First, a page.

We’ve all heard that caffeine is addictive and that, if you use it regularly and then stop using it, you will experience the pains and discomfort of drug withdrawal.
Dr. Peter B. Dews, Professor Emeritus of Harvard University, the dean of United States caffeine scientists and researchers, told Bennett that stories about caffeine withdrawal greatly exaggerate the problems and discomfort experienced by people giving up the drug.  Most people, Dews said, do not feel any noticeable discomfort when they stop using caffeine.  And most of those who do feel discomfort from stopping caffeine experience only the mildest symtoms, such as a few mild headaches.  A smaller minority, however,  feel depression, irritability, anxiety, aches and pains, and other uncomfortable but not dangerous symtoms.   In any case, all of these withdrawal symptoms subside completely within a few days.
Everyone is different with respect to this question.  Bennett experiences no discomfort at all when he stops using caffeine suddenly.  Bonnie feels pretty uncomfortable, experiencing bad headaches and mood disturbances for a couple days.
If stopping caffeine suddenly causes problems for you, don’t stop using it suddenly!  The way to avoid withdrawal problems is simply to taper off your caffeine use over a period of several days.  If you do this, you avoid withdrawal symtoms pretty much completely.
A complete guideline for how you can minimize withdrawal difficulties is found in Bennett and Bonnie’s book The Caffeine Advantage.
And, by the way, most scientists and physicians deny that caffeine should be called “addictive.”  Caffeine creates a metabolic dependance and therefore could be described as “habit forming.”  However, many, many drugs create a metabolic dependance that should not be dubbed “addictive.”  An addictive drug, say the professionals who work in addiction therapy, is a drug like heroin or cocaine that seriously hurts or impairs you but which you are powerless to stop using.  No one ever lost his wife, his house, or his job because he couldn’t stop using caffeine.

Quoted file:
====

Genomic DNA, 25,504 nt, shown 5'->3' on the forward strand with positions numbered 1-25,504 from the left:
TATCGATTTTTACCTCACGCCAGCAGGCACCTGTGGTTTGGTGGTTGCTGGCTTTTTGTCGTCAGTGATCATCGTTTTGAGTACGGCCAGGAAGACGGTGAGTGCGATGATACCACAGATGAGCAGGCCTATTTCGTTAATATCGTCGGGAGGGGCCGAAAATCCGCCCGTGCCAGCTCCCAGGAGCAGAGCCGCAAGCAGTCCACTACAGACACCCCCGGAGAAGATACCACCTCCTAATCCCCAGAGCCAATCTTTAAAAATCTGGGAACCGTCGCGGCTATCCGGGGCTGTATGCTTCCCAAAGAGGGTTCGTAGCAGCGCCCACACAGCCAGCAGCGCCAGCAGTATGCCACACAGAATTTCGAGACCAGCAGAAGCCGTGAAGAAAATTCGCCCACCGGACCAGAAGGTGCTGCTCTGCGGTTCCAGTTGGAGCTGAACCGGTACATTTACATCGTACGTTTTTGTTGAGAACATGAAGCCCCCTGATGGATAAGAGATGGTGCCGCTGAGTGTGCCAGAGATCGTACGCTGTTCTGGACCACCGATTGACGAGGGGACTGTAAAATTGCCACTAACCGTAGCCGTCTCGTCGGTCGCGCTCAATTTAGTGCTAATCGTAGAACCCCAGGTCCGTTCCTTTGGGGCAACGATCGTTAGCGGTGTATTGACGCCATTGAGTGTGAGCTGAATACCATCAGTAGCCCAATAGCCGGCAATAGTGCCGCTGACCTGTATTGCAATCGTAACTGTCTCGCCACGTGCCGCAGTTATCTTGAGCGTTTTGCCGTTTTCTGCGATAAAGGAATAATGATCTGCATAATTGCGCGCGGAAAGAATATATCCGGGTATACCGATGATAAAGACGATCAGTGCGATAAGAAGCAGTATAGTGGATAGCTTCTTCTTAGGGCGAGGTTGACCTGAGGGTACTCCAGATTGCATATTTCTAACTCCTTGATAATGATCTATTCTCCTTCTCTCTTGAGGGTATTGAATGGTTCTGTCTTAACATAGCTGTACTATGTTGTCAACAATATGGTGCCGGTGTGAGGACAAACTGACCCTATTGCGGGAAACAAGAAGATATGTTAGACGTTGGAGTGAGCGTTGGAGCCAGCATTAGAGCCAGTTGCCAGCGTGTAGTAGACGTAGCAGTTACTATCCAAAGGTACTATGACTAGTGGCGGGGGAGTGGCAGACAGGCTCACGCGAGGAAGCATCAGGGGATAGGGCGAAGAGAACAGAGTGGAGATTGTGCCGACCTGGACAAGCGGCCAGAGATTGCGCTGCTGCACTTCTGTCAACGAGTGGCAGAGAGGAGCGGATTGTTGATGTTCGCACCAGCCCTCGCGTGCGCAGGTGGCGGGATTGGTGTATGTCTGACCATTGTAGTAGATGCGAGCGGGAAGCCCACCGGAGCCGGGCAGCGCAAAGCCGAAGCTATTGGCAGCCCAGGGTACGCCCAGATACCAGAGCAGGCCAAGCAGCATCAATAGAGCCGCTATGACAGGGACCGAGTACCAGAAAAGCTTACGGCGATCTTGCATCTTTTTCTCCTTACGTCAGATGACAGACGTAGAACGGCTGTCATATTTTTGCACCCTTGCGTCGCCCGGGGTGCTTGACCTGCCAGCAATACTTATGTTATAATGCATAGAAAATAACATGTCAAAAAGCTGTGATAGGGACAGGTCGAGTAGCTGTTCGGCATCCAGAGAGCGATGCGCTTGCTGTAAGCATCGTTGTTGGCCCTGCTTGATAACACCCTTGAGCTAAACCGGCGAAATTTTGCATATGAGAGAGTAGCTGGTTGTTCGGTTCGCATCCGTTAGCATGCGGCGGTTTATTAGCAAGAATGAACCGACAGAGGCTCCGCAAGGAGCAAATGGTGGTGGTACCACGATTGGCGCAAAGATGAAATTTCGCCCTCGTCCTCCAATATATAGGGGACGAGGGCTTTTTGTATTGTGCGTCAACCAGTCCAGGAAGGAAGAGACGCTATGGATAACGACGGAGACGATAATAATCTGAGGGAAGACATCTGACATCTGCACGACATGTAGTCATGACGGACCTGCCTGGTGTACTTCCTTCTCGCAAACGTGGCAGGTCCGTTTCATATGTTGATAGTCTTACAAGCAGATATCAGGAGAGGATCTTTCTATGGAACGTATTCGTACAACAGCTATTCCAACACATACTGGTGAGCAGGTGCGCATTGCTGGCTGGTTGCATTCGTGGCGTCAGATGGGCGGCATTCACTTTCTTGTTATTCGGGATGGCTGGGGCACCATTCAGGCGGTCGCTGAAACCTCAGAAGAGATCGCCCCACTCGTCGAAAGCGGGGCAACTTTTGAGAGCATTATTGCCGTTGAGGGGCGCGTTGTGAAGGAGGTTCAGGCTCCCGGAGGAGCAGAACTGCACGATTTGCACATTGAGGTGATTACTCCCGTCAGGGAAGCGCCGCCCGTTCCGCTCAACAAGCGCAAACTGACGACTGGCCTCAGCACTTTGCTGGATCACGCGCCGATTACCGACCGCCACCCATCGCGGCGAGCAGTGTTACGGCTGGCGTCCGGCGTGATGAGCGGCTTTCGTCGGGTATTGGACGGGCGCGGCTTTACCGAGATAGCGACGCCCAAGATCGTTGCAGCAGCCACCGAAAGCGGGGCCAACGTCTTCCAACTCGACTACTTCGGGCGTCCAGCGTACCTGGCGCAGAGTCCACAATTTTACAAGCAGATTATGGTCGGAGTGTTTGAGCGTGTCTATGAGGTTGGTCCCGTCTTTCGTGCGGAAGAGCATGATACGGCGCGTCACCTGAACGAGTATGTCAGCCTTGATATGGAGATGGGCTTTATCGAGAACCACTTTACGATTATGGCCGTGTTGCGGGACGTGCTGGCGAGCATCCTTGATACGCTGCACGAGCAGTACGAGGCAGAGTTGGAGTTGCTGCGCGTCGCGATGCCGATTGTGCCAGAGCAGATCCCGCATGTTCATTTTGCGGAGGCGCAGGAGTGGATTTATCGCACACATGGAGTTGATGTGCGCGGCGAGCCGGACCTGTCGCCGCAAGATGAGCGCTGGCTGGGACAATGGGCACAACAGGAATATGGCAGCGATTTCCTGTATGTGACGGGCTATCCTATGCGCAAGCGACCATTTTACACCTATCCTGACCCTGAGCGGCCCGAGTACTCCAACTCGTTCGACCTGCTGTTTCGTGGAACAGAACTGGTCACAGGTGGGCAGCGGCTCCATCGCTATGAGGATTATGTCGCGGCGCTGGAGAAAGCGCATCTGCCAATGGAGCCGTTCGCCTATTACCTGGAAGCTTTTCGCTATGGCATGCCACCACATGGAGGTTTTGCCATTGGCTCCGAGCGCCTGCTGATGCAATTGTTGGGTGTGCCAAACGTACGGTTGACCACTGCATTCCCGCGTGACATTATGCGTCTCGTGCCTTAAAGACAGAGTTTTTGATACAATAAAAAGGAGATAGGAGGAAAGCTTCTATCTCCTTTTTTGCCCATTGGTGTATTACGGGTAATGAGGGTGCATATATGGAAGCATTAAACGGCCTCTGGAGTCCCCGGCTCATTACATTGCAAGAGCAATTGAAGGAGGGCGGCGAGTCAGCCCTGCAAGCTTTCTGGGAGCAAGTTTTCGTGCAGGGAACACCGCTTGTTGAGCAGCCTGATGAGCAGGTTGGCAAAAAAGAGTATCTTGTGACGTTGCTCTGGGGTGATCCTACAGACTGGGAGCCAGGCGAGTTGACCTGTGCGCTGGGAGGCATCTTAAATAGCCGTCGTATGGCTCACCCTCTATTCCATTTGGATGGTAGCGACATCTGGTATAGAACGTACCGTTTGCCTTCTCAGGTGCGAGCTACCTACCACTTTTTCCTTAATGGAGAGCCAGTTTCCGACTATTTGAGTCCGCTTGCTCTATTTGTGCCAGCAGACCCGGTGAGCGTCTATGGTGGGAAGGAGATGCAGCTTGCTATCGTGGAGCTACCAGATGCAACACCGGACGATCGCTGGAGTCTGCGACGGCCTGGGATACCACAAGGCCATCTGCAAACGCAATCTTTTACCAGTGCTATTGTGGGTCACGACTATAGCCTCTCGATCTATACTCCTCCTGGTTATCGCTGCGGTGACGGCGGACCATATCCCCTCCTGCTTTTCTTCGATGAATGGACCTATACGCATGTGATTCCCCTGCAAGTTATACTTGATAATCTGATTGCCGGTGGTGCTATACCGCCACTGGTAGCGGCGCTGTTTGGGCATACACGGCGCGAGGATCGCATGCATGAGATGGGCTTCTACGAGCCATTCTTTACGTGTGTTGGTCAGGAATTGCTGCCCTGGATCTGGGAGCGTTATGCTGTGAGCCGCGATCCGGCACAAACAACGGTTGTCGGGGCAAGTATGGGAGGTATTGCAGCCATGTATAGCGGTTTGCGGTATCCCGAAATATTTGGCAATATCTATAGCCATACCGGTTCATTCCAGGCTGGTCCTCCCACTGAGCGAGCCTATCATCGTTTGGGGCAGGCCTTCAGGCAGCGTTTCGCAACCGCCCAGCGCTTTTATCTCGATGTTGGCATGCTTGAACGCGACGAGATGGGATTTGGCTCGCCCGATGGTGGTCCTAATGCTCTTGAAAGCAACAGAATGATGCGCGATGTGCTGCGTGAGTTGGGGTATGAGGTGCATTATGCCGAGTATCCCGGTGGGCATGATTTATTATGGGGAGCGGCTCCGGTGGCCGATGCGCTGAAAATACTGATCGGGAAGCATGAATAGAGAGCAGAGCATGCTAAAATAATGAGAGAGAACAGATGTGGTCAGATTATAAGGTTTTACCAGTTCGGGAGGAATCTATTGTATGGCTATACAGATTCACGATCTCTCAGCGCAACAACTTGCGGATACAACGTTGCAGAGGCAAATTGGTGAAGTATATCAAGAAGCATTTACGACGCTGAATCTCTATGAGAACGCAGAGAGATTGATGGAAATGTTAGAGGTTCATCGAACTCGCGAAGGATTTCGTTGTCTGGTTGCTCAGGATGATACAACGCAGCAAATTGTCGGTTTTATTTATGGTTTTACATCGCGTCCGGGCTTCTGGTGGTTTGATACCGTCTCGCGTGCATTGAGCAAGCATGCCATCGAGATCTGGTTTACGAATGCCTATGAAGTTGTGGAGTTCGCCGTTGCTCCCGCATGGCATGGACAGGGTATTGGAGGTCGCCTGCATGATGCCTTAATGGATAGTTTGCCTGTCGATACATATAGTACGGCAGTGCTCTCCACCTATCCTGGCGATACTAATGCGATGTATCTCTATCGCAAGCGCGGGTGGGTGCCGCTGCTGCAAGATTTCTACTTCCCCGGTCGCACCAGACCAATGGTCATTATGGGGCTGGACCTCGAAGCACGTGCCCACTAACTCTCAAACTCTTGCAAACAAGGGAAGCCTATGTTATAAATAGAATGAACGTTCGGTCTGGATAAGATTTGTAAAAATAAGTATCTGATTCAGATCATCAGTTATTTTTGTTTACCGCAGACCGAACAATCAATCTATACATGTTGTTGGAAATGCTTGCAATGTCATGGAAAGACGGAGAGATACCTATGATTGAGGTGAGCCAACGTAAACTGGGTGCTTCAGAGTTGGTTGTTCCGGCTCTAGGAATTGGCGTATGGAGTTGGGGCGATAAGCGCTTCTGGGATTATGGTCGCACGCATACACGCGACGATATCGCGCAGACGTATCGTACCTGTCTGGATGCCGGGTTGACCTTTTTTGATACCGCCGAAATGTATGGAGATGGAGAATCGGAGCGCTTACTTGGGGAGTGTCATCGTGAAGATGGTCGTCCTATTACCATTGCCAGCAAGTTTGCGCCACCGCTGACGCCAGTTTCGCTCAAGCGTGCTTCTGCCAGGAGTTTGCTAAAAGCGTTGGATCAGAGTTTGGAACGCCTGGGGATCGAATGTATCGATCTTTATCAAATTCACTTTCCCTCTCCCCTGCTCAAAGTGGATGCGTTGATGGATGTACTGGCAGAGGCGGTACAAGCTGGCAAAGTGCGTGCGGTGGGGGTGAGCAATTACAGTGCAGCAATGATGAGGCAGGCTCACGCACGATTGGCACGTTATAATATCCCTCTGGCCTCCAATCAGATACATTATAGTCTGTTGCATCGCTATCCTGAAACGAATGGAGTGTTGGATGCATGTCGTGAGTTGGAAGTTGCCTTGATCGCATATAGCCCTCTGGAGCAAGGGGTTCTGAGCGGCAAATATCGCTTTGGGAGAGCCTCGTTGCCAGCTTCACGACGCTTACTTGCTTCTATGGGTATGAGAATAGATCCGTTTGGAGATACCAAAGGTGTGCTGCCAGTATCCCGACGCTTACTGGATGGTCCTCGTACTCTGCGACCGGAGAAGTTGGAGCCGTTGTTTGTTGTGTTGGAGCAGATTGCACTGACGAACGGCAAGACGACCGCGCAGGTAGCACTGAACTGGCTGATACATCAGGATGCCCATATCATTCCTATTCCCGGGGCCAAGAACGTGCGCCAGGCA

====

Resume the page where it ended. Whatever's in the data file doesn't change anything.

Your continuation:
5 Responses

    1. As I say in our post, a minority of people do experience caffeine withdrawal. In a country of over 300,000,000 people, it’s not surprising that a couple hundred should post comments saying they experience it. I was only reporting the findings of the best scientists in this area. For example, Peter Dews, a University Professor at Harvard, was the scientist who first explained the place of the withdrawal syndrome to me.

  1. I experience some mild withdrawal symptoms when I stop caffeine… Since reading the book, I’ve been experimenting with 100-150mg of caffeine (in pill form) before exercising in the morning. It gives me a tremendous boost to work out harder and longer… For the first time in years I actually look forward to jumping out of bed in the morning and going for a run or lifting some weights. I have suffered from quite severe depression – so this is huge for me!
    On days when I don’t work out, I don’t use any caffeine… So I do feel a bit groggy/tired with a mild headache – nothing major considering how I used to feel when my depression was at it’s worst. (and if it does get bad, I just take an asprin – apparently asprin has numerous health benefits too when taken in moderation – so I’m ok with this regime)
    The way I look at it is quite simple, I feel great when I take caffeine. I can train harder and recover quicker and it elevates my mood all day – even though I only take one dose at 6am. The improvements in my fitness and health have contributed to making me a happier person. So I can handle one or two days of feeling a bit tired or having a mild headache now and then if it means I feel great most other days.
    But that’s just my view, as depression made me feel like crap practically every day before I read the book and started using caffeine… So I guess that can give you a different perspective.

    1. A great success story with caffeine! I am happy to learn how caffeine helps improve your mood all day and how much it helps your athletic activities. Your story is actually typical of what people find who take caffeine. What I’m not sure I understand is why you think you should skip a couple days each week and not use any caffeine on those days. There is no reason that I know of to do this. Any way, best of luck to you and please stay in touch!

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